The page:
When you don't know anything about essential oils, buying them seems like a no-brainer: they're everywhere! The health food store, the drug store, online stores and probably your neighbour is distributing for one of the new multi-level-marketing companies. When you learn a little bit more, suddenly it seems overwhelming: adulteration, crop variation, species variation, synthetic contaminants, organic vs. conventional... how to make sense of it all?!
Quality of essential oils is a huge topic, encompassing health concerns, international trade agreements, honest differences of opinion and multi-million dollar lawsuits. This little blog post is not intended to be exhaustive, but to share some of my own navigation through these waters with fellow acupuncturists who seek to use essential oils in their own lives or practices.
Recognizing a quality supplier
1. They know what they're talking about and share information responsibly
- if the supplier is making unfounded claims such as disease treatment powers, or recommending uses of essential oils that are not generally regarded as safe or suitable for laypeople, I steer clear.
2. Their material and labels are clear and contain necessary information
- I want the label and sales material to clearly state the species of plant the oil was extracted from, the country of origin, if it is certified organic or other external certification, the method of extraction, and any additional ingredients. Here's a comprehensive example from Mountain Rose for bergamot oil. Extraction method of bergamot oil determines whether the oil contains bergaptenes, which cause the photosensitivity reactions that are a serious caution in using bergamot oil. This is vital information to have available when purchasing this oil.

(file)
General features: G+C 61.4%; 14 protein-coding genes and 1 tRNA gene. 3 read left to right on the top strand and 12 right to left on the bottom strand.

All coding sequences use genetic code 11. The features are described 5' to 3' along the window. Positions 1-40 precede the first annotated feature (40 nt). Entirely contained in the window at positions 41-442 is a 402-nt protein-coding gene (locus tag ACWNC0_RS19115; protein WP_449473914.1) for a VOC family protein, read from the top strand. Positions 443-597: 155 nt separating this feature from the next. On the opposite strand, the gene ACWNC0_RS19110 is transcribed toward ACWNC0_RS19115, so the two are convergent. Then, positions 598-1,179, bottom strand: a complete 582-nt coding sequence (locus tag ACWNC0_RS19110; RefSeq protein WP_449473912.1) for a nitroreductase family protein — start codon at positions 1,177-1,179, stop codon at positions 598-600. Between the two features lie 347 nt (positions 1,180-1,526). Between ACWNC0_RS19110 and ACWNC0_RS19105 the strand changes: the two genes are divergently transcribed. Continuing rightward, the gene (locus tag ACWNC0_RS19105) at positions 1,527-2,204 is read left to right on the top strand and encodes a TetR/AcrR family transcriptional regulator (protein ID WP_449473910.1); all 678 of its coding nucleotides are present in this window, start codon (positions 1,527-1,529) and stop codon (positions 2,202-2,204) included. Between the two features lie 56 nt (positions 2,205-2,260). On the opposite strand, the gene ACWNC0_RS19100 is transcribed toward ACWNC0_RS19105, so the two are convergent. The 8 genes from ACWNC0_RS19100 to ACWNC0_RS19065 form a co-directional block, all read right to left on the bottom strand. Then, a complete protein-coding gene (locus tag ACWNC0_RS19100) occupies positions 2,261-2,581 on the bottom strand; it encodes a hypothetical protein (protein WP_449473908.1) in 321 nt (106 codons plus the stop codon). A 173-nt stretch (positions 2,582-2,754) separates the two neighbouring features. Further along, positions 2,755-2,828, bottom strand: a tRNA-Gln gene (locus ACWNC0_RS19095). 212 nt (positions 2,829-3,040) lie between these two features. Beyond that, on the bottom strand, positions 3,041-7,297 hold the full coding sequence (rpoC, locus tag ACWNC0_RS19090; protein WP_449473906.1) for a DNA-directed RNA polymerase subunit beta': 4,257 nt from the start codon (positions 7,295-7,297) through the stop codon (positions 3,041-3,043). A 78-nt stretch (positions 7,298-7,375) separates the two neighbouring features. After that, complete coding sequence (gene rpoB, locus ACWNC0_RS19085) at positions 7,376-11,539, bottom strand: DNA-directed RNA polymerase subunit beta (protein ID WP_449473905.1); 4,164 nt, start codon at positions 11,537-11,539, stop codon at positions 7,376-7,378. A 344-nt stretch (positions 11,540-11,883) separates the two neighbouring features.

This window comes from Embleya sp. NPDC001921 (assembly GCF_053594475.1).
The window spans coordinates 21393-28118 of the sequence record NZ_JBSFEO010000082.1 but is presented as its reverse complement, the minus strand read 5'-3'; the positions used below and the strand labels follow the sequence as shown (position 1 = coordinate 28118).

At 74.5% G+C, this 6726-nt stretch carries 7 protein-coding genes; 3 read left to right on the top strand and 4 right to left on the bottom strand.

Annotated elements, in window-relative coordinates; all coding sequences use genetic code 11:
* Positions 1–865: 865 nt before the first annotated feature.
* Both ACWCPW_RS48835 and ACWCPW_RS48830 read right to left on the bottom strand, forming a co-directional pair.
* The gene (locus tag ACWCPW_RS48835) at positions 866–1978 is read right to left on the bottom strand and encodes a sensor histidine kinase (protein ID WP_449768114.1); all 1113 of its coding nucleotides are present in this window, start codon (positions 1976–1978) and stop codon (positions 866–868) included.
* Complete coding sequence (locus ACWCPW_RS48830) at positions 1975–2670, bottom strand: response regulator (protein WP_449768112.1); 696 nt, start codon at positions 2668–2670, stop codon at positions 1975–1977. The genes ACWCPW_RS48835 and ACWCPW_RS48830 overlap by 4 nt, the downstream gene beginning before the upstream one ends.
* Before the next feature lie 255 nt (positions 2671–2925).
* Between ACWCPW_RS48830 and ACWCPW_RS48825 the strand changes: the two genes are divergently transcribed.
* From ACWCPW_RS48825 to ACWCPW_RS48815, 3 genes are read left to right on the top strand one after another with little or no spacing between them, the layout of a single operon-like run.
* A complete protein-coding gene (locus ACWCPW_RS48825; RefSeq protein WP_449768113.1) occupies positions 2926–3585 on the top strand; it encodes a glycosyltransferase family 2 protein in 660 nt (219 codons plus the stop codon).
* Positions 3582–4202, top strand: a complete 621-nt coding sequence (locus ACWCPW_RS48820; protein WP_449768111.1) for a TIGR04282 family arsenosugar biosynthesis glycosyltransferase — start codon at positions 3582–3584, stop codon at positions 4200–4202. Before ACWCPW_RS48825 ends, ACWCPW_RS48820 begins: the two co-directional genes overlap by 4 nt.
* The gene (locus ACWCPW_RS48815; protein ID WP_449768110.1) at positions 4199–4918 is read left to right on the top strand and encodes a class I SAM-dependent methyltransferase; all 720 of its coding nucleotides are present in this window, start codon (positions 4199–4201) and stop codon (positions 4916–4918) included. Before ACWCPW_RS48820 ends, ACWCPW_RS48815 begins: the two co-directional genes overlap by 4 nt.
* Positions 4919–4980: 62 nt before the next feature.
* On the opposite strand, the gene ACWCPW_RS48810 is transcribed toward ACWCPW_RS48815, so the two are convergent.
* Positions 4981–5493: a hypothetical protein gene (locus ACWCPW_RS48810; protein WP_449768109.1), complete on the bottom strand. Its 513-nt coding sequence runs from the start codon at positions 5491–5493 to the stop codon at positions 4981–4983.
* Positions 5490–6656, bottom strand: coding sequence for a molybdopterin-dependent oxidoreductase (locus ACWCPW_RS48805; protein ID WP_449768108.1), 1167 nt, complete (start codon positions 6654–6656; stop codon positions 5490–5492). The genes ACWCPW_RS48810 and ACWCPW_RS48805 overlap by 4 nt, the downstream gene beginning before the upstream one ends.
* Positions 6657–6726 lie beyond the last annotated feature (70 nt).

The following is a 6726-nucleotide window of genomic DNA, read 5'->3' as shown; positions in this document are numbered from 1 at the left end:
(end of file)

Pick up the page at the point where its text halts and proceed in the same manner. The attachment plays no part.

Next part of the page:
3. Their prices make sense
- essential oils are incredibly precious. It takes thousands of pounds of raw plant material to make an ounce of essential oil. If a price is 'too good to be true,' it is. Check out the results of laboratory testing on a $20 'essential oil' starter kit recently offered at a big box store. Cheap prices for oils are created by adulteration - either with a carrier oil (this isn't necessarily a bad thing, as long as it's clearly labelled and you know what you're getting), with cheaper species such as lavandin for lavender, or rose geranium for rose, or synthetic additives such as menthol in peppermint. Caveat emptor!
4. They offer test results or other quality control evidence